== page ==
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Grinding technology trimmed in at the Laiva mine
After working in mining projects across the globe for 37 years, it took leading edge grinding mill technology to tempt Australian project manager Mike Gunn to Finland to oversee the start-up of the gold production process at the Laiva mine. “I wanted to learn more about this innovative grinding process that saves both costs and the environment,” he says.
Asking what the escape plan was when he headed a mining project in politically unsettled conditions in Tajikistan, he was pointed towards the mountains leading into Afghanistan -which was being bombed by the US at the time. Compared to that experience – as well other adventurous mining projects in countries ranging from Mexico and Mali to Mongolia – the Laiva mine in central Finland appears as a textbook case of effectivity to Mike Gunn.
- Everything is so shiny and new, he says and looks admiringly around in the processing plant, which is being trimmed in at the moment. - In many of the projects where I’ve been, a lot of second-hand equipment has been used – but here you can mirror yourself in the machinery, he says. But it wasn’t the spotlessness that made Mike Gunn pack his bags from his base in Brisbane, Australia, and head for the north to accept the offer to oversee the start-up of the gold production process at Nordic Mines’ Laiva mine.
- What really tempted me was to see for myself how the technology being used for the grinding mills works in practice. Traditionally, steel balls are used to grind the rock. But here stones are used instead, which leads to a number of advantages.
- Steel balls are expensive and can only be used once. They give off remnants that can disturb the leaching. And producing steel consumes a lot of energy – which means a negative impact on the environment, Mike Gunns says.
In the processing plant at the Laiva mine, the ore is crushed and ground until all particles measure less than 0.1 mm. This takes places in several stages, using stones to crush stones. The mills have been designed by Outotec, one of the leading suppliers of ore grinding mills in the Nordic region. Outotec is also responsible for the technology and installation of the mills. The technology is called autogenous grinding. The mills have a capacity of grinding 250 tonnes of ore per hour. The gold is present in small quantities in the ore. Two tonnes of ore are required to produce gold equivalent to a wedding ring weighing approximately 4 grams.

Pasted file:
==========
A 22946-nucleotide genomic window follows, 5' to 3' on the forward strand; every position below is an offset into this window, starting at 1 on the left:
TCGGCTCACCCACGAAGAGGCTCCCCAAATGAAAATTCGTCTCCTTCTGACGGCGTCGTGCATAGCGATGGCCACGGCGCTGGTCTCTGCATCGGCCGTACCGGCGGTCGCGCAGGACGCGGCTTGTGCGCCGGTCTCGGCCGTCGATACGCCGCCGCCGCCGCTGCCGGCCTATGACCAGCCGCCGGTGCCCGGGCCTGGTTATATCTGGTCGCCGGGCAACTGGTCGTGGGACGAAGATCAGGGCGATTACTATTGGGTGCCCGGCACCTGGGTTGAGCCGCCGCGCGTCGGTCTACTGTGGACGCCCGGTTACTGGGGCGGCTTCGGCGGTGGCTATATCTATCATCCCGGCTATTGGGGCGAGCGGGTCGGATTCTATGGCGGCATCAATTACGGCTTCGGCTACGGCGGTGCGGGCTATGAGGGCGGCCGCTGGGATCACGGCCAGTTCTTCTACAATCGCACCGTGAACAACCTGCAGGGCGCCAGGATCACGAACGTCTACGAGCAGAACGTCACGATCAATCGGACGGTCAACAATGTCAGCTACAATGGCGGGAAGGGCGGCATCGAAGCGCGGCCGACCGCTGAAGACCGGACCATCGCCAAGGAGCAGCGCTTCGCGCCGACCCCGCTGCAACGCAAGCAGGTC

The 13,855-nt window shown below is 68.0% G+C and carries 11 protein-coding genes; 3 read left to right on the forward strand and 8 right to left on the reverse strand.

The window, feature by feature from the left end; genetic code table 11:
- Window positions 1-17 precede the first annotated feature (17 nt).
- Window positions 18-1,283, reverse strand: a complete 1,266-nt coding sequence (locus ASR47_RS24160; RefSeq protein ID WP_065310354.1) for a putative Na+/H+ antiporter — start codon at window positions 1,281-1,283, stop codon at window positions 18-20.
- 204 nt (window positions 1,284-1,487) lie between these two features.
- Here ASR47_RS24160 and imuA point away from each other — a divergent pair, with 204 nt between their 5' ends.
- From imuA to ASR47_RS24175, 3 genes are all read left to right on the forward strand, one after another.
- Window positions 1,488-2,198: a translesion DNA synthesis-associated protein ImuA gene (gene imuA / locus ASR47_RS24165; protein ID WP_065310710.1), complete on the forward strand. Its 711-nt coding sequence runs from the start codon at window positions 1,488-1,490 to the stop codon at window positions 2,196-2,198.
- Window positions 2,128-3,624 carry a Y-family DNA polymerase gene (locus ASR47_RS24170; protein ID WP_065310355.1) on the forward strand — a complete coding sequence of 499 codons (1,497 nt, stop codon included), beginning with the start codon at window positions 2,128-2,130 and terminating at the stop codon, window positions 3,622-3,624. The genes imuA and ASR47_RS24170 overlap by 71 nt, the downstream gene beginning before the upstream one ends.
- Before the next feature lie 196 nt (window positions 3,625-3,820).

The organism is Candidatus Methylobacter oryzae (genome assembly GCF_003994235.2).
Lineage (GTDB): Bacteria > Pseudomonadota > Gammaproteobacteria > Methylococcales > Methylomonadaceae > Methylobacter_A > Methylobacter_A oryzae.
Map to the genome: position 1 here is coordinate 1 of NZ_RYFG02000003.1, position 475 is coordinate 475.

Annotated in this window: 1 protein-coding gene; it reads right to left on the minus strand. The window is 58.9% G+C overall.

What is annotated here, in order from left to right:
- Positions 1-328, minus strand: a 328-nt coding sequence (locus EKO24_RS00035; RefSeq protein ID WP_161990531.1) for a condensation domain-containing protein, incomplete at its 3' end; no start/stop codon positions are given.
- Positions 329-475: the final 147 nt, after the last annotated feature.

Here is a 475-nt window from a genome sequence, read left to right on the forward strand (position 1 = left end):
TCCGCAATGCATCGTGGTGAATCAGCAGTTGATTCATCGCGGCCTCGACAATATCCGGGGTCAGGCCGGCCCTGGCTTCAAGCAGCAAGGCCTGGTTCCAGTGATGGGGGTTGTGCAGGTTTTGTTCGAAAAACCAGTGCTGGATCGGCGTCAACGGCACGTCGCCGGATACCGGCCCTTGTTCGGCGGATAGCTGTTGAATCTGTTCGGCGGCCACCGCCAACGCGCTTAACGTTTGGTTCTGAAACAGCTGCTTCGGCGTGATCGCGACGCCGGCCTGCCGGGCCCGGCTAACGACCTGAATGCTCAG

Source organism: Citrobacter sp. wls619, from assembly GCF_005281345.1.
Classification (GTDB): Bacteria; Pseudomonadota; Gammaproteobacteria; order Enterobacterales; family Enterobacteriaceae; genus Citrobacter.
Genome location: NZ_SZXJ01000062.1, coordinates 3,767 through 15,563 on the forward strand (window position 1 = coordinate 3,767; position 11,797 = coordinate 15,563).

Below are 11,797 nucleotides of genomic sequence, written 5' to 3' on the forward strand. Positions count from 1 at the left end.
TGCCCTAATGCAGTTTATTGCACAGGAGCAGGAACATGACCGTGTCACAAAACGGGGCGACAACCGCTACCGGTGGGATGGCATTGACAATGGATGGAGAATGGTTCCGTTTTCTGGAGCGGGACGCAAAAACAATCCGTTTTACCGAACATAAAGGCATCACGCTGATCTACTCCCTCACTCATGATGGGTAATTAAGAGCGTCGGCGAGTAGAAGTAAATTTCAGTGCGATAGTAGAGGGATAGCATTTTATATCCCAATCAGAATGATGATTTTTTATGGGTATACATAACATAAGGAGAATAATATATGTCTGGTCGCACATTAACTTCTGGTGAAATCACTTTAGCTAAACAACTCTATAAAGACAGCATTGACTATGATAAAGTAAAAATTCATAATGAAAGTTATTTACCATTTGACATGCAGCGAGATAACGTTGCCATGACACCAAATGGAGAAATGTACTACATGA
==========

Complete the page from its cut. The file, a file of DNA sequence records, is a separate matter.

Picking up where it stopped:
- But compared to many other profitable gold mining projects, this is by no means low quantities – several mines are operating with less than half of this grade, Mike Gunn points out.
He knows what he is talking about. Mark Gunn has more than 35 years’ experience in the mineral processing industry, specializing in operations and process design. He gained operating experience with Anglo American in Zambia, CRA in Bougainville, then with RGC, Selwyn and Ok Tedi in Australasia –and then feasibility study and process design skills working with Minproc Engineers. Lately, he has been consulting to major engineering and consulting groups, including Metso, one of the major suppliers for the Laiva mine project and responsible for the start-up. He has undertaken a broad range of mineral processing and hydrometallurgy design and process consulting assignments worldwide, largely in base metals and gold. He holds a B.App.Sc. in Metallurgy from the University of New South Wales.